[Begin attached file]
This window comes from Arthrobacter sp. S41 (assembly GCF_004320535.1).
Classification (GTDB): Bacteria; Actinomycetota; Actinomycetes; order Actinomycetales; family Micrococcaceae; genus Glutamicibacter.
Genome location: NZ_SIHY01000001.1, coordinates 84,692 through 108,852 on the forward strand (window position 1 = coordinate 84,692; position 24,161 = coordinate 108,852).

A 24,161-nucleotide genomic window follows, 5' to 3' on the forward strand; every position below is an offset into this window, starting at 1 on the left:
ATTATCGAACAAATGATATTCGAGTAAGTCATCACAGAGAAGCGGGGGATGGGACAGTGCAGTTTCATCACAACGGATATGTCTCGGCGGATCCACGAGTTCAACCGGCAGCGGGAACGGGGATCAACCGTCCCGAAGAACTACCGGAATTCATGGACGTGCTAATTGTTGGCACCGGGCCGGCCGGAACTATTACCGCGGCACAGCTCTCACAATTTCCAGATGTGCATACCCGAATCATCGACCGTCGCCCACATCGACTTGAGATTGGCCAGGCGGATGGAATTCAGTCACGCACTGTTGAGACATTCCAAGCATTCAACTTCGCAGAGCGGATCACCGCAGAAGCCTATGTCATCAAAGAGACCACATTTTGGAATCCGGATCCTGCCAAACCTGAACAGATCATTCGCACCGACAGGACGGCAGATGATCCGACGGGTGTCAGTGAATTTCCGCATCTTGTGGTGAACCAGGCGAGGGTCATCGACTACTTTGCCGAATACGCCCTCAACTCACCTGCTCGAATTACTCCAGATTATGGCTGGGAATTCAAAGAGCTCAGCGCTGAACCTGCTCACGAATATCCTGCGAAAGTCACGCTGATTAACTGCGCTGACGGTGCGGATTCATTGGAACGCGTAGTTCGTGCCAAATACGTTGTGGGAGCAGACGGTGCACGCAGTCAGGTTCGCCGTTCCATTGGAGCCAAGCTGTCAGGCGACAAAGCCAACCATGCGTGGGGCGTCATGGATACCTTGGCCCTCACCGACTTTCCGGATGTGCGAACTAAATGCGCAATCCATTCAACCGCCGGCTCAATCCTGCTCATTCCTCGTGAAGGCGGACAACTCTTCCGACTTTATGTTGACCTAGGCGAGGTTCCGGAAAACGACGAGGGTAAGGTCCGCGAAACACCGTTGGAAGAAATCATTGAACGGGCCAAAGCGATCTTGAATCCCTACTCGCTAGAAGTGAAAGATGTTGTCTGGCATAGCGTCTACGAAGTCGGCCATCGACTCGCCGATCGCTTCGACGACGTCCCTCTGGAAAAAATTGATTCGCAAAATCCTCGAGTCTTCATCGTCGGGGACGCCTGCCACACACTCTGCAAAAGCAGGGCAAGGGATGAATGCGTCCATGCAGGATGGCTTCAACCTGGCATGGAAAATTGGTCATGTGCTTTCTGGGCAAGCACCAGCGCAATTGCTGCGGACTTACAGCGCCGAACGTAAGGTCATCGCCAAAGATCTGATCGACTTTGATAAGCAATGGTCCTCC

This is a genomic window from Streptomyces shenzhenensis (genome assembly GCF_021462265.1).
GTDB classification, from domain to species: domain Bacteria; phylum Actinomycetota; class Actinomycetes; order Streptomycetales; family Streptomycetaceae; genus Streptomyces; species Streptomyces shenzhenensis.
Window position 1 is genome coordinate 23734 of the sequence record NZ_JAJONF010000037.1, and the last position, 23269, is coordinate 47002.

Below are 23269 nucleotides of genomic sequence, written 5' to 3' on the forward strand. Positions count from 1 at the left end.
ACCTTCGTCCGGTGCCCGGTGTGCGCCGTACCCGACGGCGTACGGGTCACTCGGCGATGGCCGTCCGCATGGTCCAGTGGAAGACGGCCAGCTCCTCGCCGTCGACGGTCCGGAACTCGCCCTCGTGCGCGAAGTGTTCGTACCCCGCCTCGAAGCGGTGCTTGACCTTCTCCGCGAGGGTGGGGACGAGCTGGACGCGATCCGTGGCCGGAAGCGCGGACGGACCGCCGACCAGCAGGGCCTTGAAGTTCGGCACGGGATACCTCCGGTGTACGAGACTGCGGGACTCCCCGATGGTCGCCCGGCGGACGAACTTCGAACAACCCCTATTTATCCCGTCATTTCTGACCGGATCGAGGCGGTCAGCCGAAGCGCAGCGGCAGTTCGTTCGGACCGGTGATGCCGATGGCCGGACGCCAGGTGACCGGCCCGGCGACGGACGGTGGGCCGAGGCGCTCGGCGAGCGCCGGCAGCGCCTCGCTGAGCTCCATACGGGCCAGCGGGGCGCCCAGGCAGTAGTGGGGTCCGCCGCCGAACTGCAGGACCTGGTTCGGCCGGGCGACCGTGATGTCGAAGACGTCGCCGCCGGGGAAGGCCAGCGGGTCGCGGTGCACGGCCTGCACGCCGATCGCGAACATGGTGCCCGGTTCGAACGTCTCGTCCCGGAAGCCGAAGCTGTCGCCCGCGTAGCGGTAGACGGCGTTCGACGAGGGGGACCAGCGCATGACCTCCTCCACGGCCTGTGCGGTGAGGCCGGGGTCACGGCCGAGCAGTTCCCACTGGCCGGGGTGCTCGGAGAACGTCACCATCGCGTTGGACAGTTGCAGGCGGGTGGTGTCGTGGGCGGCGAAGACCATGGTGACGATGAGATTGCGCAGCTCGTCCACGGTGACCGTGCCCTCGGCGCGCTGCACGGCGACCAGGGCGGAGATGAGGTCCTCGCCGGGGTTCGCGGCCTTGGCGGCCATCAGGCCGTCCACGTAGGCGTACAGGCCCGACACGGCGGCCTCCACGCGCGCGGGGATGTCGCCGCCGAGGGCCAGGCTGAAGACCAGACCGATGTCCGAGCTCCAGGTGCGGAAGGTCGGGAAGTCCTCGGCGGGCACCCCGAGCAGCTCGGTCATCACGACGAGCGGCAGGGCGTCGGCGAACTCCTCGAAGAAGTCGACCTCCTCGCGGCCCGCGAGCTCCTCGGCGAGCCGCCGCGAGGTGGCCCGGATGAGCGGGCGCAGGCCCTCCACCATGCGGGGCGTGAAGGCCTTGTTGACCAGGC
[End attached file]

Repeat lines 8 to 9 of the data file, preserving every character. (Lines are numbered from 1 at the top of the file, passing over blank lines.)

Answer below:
Window position 1 is genome coordinate 23734 of the sequence record NZ_JAJONF010000037.1, and the last position, 23269, is coordinate 47002.

Below are 23269 nucleotides of genomic sequence, written 5' to 3' on the forward strand. Positions count from 1 at the left end.